Sunday, February 1, 2009
There's magic at work when Quenese and Coco Davis share the court.
Coco (left) and Quenese Davis. Photo: Lauren Radack
Off the basketball court, Quenese and Coco Davis could be any two friends grabbing lunch or hitting the books. Most observers would overlook a slight resemblance in the shape of their eyes and the curve of their jaws.
But when the buzzer blasts and the court erupts with sound and motion, there’s no mistaking the chemistry that transforms these sisters into a potent force on the San Diego State women’s basketball team.
Together this season for the first time as Aztecs, the Davis sisters inject a unique blend of energy and excitement into the game. Their strong sense of each other displays on the court with moves that transcend the playbook.
“They make the kinds of plays coaches don’t write, the kind that happen when two people have been playing together for a long time,” said Beth Burns, SDSU women’s basketball coach. “They love, live and talk the game. It’s their life.”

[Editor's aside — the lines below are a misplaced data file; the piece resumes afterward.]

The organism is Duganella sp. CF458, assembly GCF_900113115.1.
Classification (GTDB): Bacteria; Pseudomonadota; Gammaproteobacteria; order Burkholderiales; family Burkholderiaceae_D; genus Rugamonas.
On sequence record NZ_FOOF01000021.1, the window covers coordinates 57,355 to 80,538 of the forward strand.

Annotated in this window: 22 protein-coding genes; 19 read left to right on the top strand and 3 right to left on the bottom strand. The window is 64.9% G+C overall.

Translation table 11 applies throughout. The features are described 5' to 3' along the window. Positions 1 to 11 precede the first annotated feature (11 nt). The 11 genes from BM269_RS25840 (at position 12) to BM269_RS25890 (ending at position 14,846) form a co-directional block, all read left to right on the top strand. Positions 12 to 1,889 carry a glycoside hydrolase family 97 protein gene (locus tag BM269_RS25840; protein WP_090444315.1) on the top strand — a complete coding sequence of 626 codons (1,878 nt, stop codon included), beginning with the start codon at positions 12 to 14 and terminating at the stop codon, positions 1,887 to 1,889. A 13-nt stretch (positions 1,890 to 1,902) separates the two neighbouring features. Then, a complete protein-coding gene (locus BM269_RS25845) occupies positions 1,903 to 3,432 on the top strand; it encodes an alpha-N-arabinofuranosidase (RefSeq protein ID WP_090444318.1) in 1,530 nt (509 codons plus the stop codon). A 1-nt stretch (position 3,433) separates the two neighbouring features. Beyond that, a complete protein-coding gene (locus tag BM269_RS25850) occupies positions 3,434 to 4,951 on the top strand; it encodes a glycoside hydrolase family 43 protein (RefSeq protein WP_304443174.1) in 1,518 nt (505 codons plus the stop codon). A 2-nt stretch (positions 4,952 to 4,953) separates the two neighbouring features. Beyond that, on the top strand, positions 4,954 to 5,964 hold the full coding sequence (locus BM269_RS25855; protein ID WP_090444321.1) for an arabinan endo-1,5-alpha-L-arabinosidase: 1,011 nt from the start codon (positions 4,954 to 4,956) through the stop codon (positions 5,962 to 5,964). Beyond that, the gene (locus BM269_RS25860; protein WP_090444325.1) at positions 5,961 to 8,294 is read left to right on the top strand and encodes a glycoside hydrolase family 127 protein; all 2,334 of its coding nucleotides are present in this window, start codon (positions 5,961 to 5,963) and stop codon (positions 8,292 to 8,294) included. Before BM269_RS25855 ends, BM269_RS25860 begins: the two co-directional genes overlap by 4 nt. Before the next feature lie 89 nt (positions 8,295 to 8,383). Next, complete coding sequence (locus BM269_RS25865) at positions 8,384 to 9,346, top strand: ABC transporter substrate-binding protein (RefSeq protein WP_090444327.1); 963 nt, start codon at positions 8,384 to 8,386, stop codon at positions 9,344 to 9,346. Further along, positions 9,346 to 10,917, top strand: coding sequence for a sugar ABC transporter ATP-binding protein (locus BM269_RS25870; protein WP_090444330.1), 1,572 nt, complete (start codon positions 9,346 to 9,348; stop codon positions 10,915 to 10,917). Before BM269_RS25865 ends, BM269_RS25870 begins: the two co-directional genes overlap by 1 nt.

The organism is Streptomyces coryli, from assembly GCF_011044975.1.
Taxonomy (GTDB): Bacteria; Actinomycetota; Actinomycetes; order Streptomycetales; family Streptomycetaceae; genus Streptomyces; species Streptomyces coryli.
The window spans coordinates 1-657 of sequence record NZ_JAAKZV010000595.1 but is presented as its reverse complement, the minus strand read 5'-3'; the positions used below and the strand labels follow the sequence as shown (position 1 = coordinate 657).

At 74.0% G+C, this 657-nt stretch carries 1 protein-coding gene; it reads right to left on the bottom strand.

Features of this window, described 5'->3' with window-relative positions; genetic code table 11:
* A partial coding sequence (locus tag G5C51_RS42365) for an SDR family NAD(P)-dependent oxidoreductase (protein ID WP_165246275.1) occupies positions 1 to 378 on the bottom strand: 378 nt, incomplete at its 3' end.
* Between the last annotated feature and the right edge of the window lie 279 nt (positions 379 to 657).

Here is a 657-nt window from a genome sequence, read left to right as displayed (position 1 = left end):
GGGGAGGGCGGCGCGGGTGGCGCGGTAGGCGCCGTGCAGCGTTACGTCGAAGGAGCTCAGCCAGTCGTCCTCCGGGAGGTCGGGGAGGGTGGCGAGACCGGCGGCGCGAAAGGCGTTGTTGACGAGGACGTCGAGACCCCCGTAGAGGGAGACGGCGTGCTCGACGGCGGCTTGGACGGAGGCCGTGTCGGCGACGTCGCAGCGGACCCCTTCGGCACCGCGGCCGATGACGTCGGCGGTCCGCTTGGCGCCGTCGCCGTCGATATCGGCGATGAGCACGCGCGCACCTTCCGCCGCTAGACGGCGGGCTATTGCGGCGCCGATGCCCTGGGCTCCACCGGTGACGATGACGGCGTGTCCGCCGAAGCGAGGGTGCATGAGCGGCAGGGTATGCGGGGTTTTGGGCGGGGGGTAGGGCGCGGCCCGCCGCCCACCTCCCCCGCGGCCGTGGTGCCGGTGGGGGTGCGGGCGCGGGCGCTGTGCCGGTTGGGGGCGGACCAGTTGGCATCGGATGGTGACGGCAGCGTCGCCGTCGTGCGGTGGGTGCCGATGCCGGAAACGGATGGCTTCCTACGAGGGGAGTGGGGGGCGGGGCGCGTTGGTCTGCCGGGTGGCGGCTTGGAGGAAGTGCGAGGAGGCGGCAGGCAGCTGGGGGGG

Quenese (friends call her Q) was the first of the sisters to come to Montezuma Mesa. A freshman last season, she led the Mountain West Conference (MWC) in assists. She also ranked first in assists nationally among college freshmen. This year, as point guard and co-captain of the Aztecs, Quenese is the personification of Coach Burns’ strategy.
“Q plays the fast, full-court game that is our trademark. I can give her keys to the car and let her drive,” Burns said. “She joined when the team was at the bottom. She had to trust me and believe we could turn it around.”
That the Aztec women have turned it around this season is due to no single player. Certainly a measure of the credit belongs to four young team members – sophomore Jene’ Morris and freshmen Paris Johnson, Allison Duffy, and Coco Davis.
The youngest of seven Davis children, Coco is a star in her own right. A high school coach praised her “tremendous court vision,” and Burns applauds Coco’s work ethic and responsive style.
“After last year, I knew we needed a great guard,” Burns recalled. “I scouted others, but I kept coming back to Coco; she was the best. Because she works hard and asks questions, she gets better all the time.”
The Aztecs have been working hard this season to pull themselves up from a seventh place finish in the MWC last year and a ninth place finish the year before. Among the youngest teams in the MWC, they are poised to become a league powerhouse.
As Burns points out, when siblings commit to the same team, you know you’re doing something right.